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U.S. Troops In Iraq: Youngest Members Bore Heaviest Toll
SILVANA, Wash. — In a hilltop graveyard overlooking this Stillaguamish River village lies a young soldier killed in the infancy of the Iraq war.
Army Spc. Justin W. Hebert's story is sad and sadly unremarkable, a tragedy bound up in the tale of a grinding war that took young lives with grievous regularity. Nearly one-third of U.S. troops killed in Iraq were age 18 to 21. Well over half were in the lowest enlisted ranks.
For Hebert, the Army was an adventure. But it didn't last long.
Barely two years after he finished high school, exactly three months after President George W. Bush declared the end of major combat in Iraq and just four days after his 20th birthday, Hebert was mortally wounded in an insurgent ambush that may have been a setup by an Iraqi "informant."
It was Aug. 1, 2003. The war, according to the Pentagon's plan, was supposed to be over. Baghdad had fallen swiftly. But a new, more menacing phase of conflict was just beginning. An insurgency was in the making, and in its formative months it perplexed U.S. commanders and cost Hebert his life.
In the years since, the U.S. effort in Iraq has veered from the brink of calamity to the threshold of surprising success. With the remaining U.S. troops now packing to leave, possibly for good, casualties and costs will be tallied one last time.
More elusive is a firm judgment on the net benefit of the American sacrifice, the more than 4,400 dead, the tens of thousands injured and the untold numbers suffering unseen psychological wounds for years to come.
The invasion, occupation and transition to Iraqi government control lasted far longer than predicted, cost more than imagined and left a town like Silvana, population 90, to wonder why a war so far away brought grief so close to home.
The sacrifice of so many lives like Hebert's helped turn U.S. public opinion firmly against the war by the time Barack Obama was campaigning for president in 2008. Three years later, young Americans still die in Iraq even though the war is widely seen as over.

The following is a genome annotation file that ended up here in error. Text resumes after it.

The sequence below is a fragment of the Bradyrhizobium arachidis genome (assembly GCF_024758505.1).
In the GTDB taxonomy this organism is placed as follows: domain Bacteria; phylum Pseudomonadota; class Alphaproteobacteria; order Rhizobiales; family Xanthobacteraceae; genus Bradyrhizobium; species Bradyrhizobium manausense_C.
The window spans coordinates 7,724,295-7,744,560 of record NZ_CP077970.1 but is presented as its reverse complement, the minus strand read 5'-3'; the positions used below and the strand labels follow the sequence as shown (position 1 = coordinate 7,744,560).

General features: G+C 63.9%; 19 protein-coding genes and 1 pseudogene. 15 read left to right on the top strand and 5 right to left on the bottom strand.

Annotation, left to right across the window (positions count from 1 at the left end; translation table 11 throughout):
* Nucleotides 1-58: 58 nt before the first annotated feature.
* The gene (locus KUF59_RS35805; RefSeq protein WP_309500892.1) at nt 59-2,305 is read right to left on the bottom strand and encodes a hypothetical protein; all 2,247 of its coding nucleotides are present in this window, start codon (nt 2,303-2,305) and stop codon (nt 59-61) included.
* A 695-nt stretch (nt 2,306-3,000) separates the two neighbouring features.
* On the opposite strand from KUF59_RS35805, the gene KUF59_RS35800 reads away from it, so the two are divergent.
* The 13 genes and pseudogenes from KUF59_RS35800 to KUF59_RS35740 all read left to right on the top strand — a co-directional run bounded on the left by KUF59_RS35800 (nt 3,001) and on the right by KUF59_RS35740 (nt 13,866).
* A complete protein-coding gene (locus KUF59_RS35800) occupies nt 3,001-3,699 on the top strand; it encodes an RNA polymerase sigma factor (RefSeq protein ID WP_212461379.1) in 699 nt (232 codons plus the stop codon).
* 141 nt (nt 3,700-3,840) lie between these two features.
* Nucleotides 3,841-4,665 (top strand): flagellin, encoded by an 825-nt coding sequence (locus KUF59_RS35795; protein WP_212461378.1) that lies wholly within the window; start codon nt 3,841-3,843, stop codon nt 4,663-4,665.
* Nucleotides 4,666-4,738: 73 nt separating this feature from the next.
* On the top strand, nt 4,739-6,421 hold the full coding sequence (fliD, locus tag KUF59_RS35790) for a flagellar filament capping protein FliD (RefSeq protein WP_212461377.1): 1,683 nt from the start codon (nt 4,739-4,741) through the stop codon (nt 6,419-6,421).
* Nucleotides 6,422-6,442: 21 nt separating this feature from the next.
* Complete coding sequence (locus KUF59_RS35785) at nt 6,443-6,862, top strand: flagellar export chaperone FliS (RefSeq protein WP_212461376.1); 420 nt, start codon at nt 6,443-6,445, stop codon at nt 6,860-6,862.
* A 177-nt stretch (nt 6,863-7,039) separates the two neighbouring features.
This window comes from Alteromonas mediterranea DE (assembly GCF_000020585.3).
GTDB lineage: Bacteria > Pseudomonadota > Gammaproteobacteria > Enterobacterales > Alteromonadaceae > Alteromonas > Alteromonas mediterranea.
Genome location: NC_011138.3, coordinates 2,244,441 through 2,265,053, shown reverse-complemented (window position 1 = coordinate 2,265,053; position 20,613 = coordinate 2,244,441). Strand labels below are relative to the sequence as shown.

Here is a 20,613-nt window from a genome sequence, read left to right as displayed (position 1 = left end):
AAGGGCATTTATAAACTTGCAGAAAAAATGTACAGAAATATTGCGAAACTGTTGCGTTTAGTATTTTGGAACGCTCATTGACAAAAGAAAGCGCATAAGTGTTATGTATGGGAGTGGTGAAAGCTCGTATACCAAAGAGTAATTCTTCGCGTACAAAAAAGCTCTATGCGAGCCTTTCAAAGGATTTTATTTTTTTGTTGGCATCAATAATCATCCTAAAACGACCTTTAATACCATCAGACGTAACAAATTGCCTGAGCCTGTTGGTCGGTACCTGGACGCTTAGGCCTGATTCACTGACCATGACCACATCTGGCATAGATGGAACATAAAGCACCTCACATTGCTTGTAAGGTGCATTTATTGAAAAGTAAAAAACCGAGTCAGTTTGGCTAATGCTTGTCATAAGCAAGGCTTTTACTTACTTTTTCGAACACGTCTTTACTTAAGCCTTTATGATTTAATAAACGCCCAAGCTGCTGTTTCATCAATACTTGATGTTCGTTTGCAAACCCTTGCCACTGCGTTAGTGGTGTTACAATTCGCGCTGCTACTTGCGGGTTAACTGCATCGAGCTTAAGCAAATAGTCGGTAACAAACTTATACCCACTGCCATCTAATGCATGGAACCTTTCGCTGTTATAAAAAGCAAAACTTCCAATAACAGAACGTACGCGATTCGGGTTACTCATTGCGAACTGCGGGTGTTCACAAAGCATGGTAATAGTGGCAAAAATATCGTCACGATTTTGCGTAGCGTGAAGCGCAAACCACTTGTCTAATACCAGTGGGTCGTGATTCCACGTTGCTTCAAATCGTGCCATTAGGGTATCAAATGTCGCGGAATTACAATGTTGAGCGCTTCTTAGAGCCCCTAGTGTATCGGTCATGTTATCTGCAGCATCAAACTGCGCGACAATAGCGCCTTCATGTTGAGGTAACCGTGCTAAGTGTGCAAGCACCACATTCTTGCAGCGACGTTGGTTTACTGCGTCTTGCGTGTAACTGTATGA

It is also widely seen as a mistake, and by some as a waste.
Hebert was buried here in his hometown, about 50 miles north of Seattle, in a small, century-old graveyard surrounded by cedars and firs, beside a landmark known as The Little White Church on the Hill.
A recent visit to his grave shortly after the eighth anniversary of his death made clear that he has not been forgotten. His headstone was bedecked with one full-size and more than a dozen miniature American flags, potted plants, flower bouquets, cards and birthday balloons – silent tributes from a proud community.
Hebert's sister, Jessica Cole, described him as mouthy, a jokester, and a "smarty pants." He also had the inner strength, she said, to overcome his childhood fear of heights and volunteer for Army training in parachuting from airplanes. She said he had never been in a plane until he flew to Fort Sill, Okla., to begin basic training in June 2001.
"He would not get on a ladder to change Christmas lights on a two-story building for the life of him," she said in an interview.
He saw the Army as a ticket to a better life.
"He joined pretty much to get out of the little town we grew up in," she said, and for the chance to see the world. She never imagined he would return so soon to be buried by family and friends.
Was Silvana's and the Hebert family's loss for a greater gain?
Americans and Iraqis have to hope so. They hope Iraq, with the demise of Saddam Hussein and the promise of its vast oil resources, will overcome sectarian divisions to govern and defend itself with at least a semblance of democracy. They hope it will keep a lid on extremist fighters who will remain when the last American has gone home. And they hope Iran's militant Islam influence, already on the rise, will be kept in check.
But as the U.S. military role winds down, no one can be sure chaos will not return.
Chaos had not yet arrived when Hebert became the 254th American to die in Iraq. But it was closing in.
Six days after his death, a truck bomb exploded outside the Jordanian embassy in Baghdad, killing 17. Twelve days later insurgents destroyed the U.N.'s Baghdad offices, killing 22, collapsing U.N. aid efforts and crushing hopes for normalcy.
In Washington, officials saw a brighter side. On the day of the embassy bombing, Pentagon spokesman Larry Di Rita said, "While there is a lot of difficulty, things are getting better." Asked whether the insurgency was broadening, he replied, "There are plenty of indications to the contrary."
In hindsight, American leaders now speak bluntly about the war's toll. Shortly before he retired in June as defense secretary, Robert Gates said he measures the cost "in lives that are shattered, in bodies that are shattered, in minds that are shattered."
Setting aside the political calculations for invading in the first place, the Hebert story is a microcosm of the war – determined, even valiant, efforts propelled by American ingenuity but ambushed by poorly understood Iraqi ethnic and religious forces aligning against the occupiers.